Although this module only uses the rating() function from book.js, it references two other exported functions. If I were to, say, move summarize() to a different module, this code breaks.

So, in FP, we might re-frame Interface Segregation as:

“Modules should only reference things from other modules they actually use”

Dependency Inversion

“High-level modules should not depend on low-level modules. Both should depend on abstractions.

Abstractions should not depend on details. Details should depend on abstractions.”

This is a rather hifalutin way of saying that dependencies between modules should be swappable.

Consider this example:

This is a poor design. How do we add new kinds of output format without modifying this write() function? That breaks the Open-Closed principle. OO languages give us a simple mechanism for making choices without the nastiness of enums and conditionals: polymorphism.

FP gives us exactly the same mechanism. Two functions with the same signatures can be invoked by the same client, without the client knowing which implementation it’s using. From the outside, they look exactly the same.

If we refactor write() to remove direct references to the implementations, and inject the output function from the outside, we can make that dependency easily swappable and our design easily extensible.

Now the client decides which output function to use:

Notice that all the implementation references are at the top of our call stack now. This is the effect that composing functions (and objects in OOP) by dependency injection tends to have.

Dependency Inversion (and dependency injection that enables it) is as much a foundation of good, extensible FP as it is of good OOP. You may have noticed how many, many staples of the FP paradigm – e.g., map(), filter() and reduce() – work by allowing us to pass in functions that are invoked inside without having to anything about the function being called other than its signature.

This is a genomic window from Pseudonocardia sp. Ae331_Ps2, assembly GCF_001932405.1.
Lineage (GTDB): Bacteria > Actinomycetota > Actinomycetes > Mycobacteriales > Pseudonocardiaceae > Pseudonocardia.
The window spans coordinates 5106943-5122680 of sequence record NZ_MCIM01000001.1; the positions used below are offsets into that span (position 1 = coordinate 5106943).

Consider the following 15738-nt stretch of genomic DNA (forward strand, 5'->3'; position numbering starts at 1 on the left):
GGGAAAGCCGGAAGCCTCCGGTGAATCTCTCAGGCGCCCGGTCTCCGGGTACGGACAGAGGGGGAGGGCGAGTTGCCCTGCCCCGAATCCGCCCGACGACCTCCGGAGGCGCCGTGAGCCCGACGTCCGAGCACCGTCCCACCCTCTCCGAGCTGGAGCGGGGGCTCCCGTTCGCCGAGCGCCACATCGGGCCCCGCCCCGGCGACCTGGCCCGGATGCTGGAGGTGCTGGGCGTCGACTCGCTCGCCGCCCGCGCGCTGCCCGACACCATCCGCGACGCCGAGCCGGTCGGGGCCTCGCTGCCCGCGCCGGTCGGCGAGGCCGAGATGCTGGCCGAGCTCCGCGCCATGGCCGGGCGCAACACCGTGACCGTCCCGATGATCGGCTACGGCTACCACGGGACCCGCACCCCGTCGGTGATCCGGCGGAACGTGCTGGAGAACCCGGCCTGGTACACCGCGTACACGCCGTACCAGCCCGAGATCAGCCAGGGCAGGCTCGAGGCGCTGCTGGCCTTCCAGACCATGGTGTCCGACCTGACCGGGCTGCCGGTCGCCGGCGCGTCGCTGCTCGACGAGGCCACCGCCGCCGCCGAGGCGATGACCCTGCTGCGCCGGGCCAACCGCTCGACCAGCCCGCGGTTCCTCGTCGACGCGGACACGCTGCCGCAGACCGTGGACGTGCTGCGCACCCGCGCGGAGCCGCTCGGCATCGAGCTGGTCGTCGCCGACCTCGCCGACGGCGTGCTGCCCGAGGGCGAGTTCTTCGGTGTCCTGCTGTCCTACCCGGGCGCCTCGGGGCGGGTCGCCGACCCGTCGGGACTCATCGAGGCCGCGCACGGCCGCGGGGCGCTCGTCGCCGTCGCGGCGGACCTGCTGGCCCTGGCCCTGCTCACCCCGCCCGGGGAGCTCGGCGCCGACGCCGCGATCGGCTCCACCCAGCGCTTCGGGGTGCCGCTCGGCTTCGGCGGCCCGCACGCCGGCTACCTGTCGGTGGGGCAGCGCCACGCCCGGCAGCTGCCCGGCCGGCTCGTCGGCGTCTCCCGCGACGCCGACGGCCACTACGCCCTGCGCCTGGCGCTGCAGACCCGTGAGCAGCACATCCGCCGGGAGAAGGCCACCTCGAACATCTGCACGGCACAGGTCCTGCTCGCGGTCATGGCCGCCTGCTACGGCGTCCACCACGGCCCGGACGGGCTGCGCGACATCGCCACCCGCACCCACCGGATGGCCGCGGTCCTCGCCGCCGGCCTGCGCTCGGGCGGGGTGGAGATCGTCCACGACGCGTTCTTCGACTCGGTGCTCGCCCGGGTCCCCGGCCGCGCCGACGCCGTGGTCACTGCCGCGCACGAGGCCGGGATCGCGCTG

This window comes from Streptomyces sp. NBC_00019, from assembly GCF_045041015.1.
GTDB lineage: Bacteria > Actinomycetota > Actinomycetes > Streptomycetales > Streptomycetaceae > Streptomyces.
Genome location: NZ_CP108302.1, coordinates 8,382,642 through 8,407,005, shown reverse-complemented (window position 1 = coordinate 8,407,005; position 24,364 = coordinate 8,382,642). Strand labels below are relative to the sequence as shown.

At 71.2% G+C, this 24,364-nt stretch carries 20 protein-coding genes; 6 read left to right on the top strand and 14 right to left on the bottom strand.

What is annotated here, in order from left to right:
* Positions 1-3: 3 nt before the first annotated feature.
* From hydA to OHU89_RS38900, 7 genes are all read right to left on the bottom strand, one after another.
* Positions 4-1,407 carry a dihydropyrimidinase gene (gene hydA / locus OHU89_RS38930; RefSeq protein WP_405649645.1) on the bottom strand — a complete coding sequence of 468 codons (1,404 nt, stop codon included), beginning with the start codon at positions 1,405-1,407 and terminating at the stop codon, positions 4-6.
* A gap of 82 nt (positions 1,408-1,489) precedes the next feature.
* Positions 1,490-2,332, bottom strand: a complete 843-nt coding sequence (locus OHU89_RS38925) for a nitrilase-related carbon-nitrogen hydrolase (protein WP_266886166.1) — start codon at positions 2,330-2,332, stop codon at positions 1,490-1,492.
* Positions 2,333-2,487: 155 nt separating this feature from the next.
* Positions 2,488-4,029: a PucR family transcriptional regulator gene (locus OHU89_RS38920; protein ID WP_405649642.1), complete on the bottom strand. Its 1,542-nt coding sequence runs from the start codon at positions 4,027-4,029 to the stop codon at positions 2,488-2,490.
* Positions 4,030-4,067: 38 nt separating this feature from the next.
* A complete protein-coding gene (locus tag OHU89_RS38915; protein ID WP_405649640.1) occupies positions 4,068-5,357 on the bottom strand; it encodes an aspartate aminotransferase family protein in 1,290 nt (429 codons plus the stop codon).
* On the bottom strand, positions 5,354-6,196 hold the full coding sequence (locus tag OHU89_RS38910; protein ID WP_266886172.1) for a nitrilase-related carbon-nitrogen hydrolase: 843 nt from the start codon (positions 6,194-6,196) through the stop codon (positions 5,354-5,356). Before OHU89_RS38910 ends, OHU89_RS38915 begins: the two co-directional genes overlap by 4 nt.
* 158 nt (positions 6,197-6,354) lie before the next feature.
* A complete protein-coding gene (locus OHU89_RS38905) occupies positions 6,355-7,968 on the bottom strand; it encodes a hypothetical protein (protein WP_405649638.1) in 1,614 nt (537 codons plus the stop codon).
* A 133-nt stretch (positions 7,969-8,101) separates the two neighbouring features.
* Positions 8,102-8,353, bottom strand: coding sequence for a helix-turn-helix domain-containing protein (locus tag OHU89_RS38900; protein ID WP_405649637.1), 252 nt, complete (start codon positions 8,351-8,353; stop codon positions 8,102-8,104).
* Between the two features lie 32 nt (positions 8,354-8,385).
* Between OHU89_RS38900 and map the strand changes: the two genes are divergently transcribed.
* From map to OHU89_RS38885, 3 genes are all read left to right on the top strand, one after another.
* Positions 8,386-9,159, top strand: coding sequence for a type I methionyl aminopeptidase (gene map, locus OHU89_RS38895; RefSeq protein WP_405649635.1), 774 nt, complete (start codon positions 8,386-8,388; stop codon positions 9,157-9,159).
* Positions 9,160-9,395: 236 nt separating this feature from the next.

So there you have it: S.O.L.I.D. applied to functional JavaScript in five examples. If you want to take a more detailed look at the example code and try the refactorings for yourself, it’s all on

And if you’d like Software Design Principles training and coaching for your team, you know where to find me.


S.O.L.I.D. JavaScript – OO Version

A little while back I wrote a post on the old blog about how we could apply the same design principles – near enough – to functional programming as we might to object oriented programming, using JavaScript examples.

That encouraged a couple of people to get in touch saying “But we don’t do FP in JavaScript!”, and suggesting therefore that – strangely – these principles don’t apply to them. The mind boggles.

But, for completeness, here’s how I might apply S.O.L.I.D. principles to OO JavaScript code. To make things backwards compatible, I’ve not used the class syntax of later versions of JS.

First of all, the big tomale: swappable dependencies (Dependency Inversion).

Consider this snippet of code for a simplistic shopping basket:

The problem here is what happens if we want to change the way we process payments? Maybe we don’t want to use PayPal any more, for example. Or what if we don’t want to use a real payment processor in a unit test? In this design, we’d have to change the Basket class. That breaks the Open-Closed Principle of SOLID (classes should be open to extension, but closed for modification.)

If we inject the payment processor, then it becomes easy to swap the implementation for whatever purpose (in this example, to stub the processor for a test.)

And there we have it: three fifths of SOLID is about making dependencies swappable – Open-Closed, Liskov Substitution and Dependency Inversion. (or “OLD”, if you like.)

And can we agree classes should have a Single Responsibility? That’s not really an OO principle. The same’s true of functions and modules and microservices and any other discrete unit of executable code.

Finally, the Interface Segregation Principle: classes should present client-specific interfaces. That is, interfaces should only include the methods a client uses. With duck typing, it doesn’t really matter of a class presents methods a client doesn’t use. This is true whether we’re talking about methods of classes, or functions in modules.

It might help to make the code easier to understand of we document protocols by explicitly defining pure abstract classes that describe what methods any implementation would need to support. But it’s not necessary for our code to compile and run.

But, as with the functional examples I used, there is a case for saying that modules shouldn’t reference implementations they’re not using. Let’s suppose that after I refactored my Basket to use dependency injection, I forgot to remove the import for PayPalPayments:

It’s important to remember to clean up your imports regularly to avoid situations where changes to things we don’t use could break our code.

So, the sum up: the same principles apply in JavaScript regardless of whether you’re doing FP or OOP.

No excuses!